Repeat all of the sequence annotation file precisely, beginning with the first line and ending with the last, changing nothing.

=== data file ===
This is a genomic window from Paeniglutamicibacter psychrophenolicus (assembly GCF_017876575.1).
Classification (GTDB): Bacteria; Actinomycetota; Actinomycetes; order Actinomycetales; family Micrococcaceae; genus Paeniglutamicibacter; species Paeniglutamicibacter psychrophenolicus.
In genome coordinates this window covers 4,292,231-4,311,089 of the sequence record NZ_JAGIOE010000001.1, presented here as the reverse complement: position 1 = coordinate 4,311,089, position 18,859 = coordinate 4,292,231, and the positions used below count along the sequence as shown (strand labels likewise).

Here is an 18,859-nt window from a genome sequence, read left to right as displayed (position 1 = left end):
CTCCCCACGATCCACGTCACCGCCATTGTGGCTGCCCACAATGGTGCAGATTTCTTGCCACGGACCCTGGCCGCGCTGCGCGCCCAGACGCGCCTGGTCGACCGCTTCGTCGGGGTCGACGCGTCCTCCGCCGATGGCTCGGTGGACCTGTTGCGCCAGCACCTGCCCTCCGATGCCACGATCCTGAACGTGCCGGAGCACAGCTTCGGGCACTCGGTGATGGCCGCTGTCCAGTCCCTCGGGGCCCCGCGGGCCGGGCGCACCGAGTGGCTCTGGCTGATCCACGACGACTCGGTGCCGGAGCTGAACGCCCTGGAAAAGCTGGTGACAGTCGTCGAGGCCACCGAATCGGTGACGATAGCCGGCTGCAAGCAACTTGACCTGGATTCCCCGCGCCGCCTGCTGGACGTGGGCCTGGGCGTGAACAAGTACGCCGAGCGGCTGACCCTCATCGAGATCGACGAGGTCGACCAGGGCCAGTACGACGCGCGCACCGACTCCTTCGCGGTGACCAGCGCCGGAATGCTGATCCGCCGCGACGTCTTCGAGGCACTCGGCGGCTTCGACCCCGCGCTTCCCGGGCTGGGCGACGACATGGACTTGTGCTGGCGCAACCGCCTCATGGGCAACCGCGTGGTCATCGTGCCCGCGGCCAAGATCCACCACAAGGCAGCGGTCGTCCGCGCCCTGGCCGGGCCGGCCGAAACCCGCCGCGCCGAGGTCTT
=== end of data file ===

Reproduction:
This is a genomic window from Paeniglutamicibacter psychrophenolicus (assembly GCF_017876575.1).
Classification (GTDB): Bacteria; Actinomycetota; Actinomycetes; order Actinomycetales; family Micrococcaceae; genus Paeniglutamicibacter; species Paeniglutamicibacter psychrophenolicus.
In genome coordinates this window covers 4,292,231-4,311,089 of the sequence record NZ_JAGIOE010000001.1, presented here as the reverse complement: position 1 = coordinate 4,311,089, position 18,859 = coordinate 4,292,231, and the positions used below count along the sequence as shown (strand labels likewise).

Here is an 18,859-nt window from a genome sequence, read left to right as displayed (position 1 = left end):
CTCCCCACGATCCACGTCACCGCCATTGTGGCTGCCCACAATGGTGCAGATTTCTTGCCACGGACCCTGGCCGCGCTGCGCGCCCAGACGCGCCTGGTCGACCGCTTCGTCGGGGTCGACGCGTCCTCCGCCGATGGCTCGGTGGACCTGTTGCGCCAGCACCTGCCCTCCGATGCCACGATCCTGAACGTGCCGGAGCACAGCTTCGGGCACTCGGTGATGGCCGCTGTCCAGTCCCTCGGGGCCCCGCGGGCCGGGCGCACCGAGTGGCTCTGGCTGATCCACGACGACTCGGTGCCGGAGCTGAACGCCCTGGAAAAGCTGGTGACAGTCGTCGAGGCCACCGAATCGGTGACGATAGCCGGCTGCAAGCAACTTGACCTGGATTCCCCGCGCCGCCTGCTGGACGTGGGCCTGGGCGTGAACAAGTACGCCGAGCGGCTGACCCTCATCGAGATCGACGAGGTCGACCAGGGCCAGTACGACGCGCGCACCGACTCCTTCGCGGTGACCAGCGCCGGAATGCTGATCCGCCGCGACGTCTTCGAGGCACTCGGCGGCTTCGACCCCGCGCTTCCCGGGCTGGGCGACGACATGGACTTGTGCTGGCGCAACCGCCTCATGGGCAACCGCGTGGTCATCGTGCCCGCGGCCAAGATCCACCACAAGGCAGCGGTCGTCCGCGCCCTGGCCGGGCCGGCCGAAACCCGCCGCGCCGAGGTCTT